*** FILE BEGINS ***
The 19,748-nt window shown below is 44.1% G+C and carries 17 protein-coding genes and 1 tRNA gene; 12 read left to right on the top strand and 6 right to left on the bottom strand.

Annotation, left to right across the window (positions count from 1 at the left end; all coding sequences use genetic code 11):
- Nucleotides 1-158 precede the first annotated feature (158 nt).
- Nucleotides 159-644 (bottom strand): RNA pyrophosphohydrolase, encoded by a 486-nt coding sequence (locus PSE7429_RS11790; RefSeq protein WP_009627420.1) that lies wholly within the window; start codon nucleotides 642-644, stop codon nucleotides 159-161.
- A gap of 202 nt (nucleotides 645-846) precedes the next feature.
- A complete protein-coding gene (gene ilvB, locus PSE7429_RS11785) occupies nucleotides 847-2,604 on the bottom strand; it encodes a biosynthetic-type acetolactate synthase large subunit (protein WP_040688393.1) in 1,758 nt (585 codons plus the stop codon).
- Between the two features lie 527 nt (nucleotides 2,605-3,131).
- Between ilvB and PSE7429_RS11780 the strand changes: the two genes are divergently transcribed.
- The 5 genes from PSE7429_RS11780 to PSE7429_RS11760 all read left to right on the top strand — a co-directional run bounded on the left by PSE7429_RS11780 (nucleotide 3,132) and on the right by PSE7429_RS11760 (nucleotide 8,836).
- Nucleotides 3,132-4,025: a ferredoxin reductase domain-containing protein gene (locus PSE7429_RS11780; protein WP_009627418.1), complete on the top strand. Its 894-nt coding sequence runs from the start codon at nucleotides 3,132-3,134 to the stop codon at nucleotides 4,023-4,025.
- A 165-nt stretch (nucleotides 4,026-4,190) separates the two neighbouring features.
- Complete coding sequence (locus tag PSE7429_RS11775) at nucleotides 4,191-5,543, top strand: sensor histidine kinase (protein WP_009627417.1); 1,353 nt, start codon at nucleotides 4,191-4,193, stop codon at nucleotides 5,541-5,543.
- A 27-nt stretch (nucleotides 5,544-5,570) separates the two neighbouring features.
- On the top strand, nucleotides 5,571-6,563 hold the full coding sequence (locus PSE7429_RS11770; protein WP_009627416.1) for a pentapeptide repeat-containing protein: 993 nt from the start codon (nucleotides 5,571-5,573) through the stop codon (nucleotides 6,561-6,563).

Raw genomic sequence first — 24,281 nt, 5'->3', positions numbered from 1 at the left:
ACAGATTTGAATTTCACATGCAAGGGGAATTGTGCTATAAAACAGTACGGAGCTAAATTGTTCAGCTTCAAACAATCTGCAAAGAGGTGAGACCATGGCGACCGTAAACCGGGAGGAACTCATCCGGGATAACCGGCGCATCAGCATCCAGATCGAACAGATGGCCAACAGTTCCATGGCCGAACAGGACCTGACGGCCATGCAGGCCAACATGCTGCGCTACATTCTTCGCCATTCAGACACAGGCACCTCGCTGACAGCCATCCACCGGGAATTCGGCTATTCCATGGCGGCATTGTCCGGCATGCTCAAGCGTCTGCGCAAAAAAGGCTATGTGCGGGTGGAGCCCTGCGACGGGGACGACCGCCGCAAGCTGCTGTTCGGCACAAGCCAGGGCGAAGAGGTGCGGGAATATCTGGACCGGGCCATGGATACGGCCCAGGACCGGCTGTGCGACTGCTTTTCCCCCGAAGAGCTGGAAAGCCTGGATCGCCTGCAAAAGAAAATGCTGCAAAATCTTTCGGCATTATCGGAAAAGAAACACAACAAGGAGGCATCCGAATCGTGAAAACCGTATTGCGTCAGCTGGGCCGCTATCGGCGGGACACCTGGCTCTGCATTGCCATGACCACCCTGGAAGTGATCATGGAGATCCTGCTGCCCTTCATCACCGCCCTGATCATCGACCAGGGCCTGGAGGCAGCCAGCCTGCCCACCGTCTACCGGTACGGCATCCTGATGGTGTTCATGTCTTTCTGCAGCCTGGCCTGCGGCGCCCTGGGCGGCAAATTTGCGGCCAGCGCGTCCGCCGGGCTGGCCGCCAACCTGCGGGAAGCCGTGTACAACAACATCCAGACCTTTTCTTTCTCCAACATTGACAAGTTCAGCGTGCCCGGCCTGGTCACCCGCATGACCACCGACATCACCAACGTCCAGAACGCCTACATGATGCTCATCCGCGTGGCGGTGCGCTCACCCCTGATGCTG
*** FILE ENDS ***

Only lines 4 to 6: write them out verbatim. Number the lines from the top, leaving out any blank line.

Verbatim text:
- Nucleotides 159-644 (bottom strand): RNA pyrophosphohydrolase, encoded by a 486-nt coding sequence (locus PSE7429_RS11790; RefSeq protein WP_009627420.1) that lies wholly within the window; start codon nucleotides 642-644, stop codon nucleotides 159-161.
- A gap of 202 nt (nucleotides 645-846) precedes the next feature.
- A complete protein-coding gene (gene ilvB, locus PSE7429_RS11785) occupies nucleotides 847-2,604 on the bottom strand; it encodes a biosynthetic-type acetolactate synthase large subunit (protein WP_040688393.1) in 1,758 nt (585 codons plus the stop codon).